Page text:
Additionally, any way you can get readers to participate on your blog is beneficial. Participation from your audience is certainly an indication that you’re keeping them interested. It’s also an invaluable source of insight that can help you shape the direction of your blog. Conclude blog posts with questions to encourage commenting. Run a contest. Use social networks to ask followers what they want to read about on your blog. There’s no standard recipe for this. Be creative and know your audience.

There are few brands in the world that can get away with talking about themselves and their products online and still keep their audiences satisfied. Apple comes to mind, with the entire tech community eagerly awaiting every new product announcement. But for the rest of us, if we want to build and keep an audience, we need to be constantly adding value and enriching their experiences with information that connects with them.

These are just a handful of methods to help you create blog content that resonates with your audience. Have any other tips or suggestions? We’d love to hear from you.

Author: David Reich

David Reich is CEO of SixEstate, a content marketing and strategic SEO company that uses custom content created by seasoned journalists and editors as the backbone of our campaigns. SixEstate manages a growing network of experienced journalists with writing credits from such outlets as The New York Times, SELF, Glamour, and many other renowned publications and news sites. We're always looking for talented writers and editors to join our team. Connect with him on Google+ and Twitter.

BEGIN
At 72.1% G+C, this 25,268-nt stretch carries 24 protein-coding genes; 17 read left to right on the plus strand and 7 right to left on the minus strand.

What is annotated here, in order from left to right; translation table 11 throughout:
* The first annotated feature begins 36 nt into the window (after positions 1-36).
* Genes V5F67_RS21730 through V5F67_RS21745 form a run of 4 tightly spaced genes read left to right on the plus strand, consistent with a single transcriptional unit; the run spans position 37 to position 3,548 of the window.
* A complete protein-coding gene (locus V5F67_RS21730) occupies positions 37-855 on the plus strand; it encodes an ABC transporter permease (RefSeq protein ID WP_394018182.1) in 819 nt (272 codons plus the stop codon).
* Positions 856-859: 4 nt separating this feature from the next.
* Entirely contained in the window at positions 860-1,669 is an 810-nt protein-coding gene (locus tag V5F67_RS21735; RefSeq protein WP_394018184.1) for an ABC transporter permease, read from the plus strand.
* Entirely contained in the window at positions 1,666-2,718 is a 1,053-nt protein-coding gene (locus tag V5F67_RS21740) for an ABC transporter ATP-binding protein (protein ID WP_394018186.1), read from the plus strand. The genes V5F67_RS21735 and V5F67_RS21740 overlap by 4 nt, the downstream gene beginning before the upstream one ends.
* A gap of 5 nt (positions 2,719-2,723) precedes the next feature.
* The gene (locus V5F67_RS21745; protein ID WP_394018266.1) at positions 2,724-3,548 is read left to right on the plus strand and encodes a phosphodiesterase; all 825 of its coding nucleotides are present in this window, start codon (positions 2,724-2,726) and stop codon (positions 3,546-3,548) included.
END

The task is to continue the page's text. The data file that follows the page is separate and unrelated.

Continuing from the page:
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  • Eric Wittlake

    Blogs or social media may be the first space where marketers put the audience first, but they would be well served to take this approach to all aspects of marketing and communications. Mass communications largely reach people that don’t care deeply about your individual products or brand. That specific information should support offerings that serve the audience. Even portions of your audience that will not be customers or prospects anytime soon.

    • globalcopywrite

      You’re so right, Eric. I think this applies to policy documents, codes of practice, and constitutions, as well. If governance documents weren’t so stuffy, more people would read them.

  • globalcopywrite

    Hi David,

    One technique I use to keep my posts reader-centric, and you’ve done it here, is to write the post as if I were addressing someone personally. That means getting rid of ‘official speak’ and using lots of ‘you’ and ‘your’. If I’m having trouble with this, I imagine I’m writing a letter to a friend. It helps me get the wording and tone focused on the reader.

    • Anonymous

      Well said! Blogging is personal. And whether it’s your individual blog or a business blog, you should always try to connect with your readers. Jargon and “official speak” are usually unnecessary and counterproductive.

  • Anonymous
  • plumbing

    The ideas that you have shared are very helpful and interesting as the same time. This would be very helpful to those who are still starting their own blogs.